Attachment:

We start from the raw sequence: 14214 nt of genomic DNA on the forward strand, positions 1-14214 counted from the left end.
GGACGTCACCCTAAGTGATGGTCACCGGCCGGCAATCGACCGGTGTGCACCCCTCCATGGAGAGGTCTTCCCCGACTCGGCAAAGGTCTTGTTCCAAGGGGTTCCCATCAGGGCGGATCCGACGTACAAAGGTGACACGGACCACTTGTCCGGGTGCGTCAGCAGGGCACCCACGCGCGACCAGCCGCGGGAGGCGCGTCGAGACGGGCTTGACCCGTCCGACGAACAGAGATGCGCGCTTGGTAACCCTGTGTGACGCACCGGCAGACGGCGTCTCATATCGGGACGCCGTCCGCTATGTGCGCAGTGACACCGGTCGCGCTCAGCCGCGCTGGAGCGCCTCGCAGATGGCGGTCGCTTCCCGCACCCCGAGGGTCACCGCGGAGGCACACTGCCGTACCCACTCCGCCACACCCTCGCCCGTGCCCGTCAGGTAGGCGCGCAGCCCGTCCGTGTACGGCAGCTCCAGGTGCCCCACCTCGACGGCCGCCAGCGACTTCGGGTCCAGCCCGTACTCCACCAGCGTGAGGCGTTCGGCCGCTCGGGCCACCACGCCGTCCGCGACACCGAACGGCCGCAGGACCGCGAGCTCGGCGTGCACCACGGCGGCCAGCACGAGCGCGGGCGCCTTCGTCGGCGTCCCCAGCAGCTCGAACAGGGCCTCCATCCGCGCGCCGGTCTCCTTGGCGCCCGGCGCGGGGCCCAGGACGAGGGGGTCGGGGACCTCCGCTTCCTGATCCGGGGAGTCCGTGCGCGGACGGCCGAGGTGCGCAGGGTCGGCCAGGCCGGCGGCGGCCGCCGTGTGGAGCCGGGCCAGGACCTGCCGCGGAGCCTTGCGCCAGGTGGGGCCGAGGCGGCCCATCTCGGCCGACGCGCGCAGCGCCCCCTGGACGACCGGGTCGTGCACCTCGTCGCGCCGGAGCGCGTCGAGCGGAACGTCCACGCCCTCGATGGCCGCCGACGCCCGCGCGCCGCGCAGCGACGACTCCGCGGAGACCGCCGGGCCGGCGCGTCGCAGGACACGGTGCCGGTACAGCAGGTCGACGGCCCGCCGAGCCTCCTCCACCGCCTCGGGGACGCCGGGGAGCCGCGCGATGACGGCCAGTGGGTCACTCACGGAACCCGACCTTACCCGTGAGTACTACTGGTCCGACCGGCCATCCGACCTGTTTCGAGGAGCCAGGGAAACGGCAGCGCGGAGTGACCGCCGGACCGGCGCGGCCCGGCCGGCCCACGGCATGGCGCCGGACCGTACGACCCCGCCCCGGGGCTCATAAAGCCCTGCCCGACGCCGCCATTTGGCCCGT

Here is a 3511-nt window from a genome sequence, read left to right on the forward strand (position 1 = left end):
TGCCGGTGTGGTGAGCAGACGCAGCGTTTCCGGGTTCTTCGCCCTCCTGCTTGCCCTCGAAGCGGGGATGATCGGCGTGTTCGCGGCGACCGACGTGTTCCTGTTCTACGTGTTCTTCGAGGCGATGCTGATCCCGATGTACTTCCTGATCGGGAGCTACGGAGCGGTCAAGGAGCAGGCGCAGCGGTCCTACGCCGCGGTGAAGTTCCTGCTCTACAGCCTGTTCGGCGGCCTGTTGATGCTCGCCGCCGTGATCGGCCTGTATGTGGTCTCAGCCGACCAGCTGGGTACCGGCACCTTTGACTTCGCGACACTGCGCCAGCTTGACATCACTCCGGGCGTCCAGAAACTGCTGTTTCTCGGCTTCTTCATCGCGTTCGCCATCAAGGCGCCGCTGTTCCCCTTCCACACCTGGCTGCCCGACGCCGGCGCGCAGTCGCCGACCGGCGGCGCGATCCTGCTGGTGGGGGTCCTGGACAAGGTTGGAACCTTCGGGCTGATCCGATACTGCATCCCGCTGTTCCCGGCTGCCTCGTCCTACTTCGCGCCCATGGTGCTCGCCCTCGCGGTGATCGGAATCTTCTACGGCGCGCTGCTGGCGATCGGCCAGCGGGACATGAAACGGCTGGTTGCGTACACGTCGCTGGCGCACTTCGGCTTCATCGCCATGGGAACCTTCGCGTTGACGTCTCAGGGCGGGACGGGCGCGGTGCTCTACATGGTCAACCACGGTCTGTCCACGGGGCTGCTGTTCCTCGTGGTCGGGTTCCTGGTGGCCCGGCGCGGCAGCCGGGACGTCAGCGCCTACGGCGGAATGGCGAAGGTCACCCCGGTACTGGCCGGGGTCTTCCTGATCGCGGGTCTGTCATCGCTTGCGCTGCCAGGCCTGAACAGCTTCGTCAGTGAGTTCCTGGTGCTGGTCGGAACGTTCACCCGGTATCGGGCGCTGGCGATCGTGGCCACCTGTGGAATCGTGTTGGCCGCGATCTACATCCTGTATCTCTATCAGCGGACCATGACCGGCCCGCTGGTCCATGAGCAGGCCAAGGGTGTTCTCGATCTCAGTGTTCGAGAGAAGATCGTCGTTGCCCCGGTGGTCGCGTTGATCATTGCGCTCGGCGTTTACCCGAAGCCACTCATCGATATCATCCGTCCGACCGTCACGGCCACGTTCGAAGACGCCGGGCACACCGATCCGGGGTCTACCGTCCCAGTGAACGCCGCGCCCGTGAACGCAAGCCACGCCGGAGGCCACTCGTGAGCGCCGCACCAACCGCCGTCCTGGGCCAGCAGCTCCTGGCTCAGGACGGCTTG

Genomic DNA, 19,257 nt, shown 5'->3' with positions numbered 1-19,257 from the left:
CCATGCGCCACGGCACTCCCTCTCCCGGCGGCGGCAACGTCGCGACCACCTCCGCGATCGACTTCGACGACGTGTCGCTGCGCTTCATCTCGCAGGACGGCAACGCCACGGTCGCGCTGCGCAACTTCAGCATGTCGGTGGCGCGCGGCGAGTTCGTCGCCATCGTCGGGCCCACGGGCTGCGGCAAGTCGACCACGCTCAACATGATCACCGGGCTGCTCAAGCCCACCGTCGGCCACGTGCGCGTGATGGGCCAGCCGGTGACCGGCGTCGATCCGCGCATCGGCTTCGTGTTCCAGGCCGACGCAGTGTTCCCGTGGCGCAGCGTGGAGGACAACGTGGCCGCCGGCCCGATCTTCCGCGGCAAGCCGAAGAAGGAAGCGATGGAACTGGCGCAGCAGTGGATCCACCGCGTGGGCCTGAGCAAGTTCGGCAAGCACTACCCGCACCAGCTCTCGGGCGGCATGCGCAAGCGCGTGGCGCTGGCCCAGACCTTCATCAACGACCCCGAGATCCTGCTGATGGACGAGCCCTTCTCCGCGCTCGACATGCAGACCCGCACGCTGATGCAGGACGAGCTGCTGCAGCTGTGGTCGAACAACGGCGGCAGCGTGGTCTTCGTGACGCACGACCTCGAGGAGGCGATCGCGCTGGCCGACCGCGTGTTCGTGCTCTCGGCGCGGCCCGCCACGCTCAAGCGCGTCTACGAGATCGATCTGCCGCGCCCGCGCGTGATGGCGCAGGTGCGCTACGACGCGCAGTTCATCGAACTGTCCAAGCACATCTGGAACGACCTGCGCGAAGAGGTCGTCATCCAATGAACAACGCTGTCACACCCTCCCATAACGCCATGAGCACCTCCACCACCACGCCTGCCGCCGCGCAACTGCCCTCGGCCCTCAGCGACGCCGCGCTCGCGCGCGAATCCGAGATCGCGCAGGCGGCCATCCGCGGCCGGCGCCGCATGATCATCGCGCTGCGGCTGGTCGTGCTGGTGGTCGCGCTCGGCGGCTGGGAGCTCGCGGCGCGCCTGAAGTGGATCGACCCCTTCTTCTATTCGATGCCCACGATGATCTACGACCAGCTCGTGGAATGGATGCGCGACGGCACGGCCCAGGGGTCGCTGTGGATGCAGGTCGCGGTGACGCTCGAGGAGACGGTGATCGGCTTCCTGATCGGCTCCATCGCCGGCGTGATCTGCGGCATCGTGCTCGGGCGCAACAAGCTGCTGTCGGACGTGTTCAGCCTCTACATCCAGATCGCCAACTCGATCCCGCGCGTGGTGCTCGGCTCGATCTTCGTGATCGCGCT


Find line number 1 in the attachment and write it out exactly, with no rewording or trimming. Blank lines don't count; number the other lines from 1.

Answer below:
We start from the raw sequence: 14214 nt of genomic DNA on the forward strand, positions 1-14214 counted from the left end.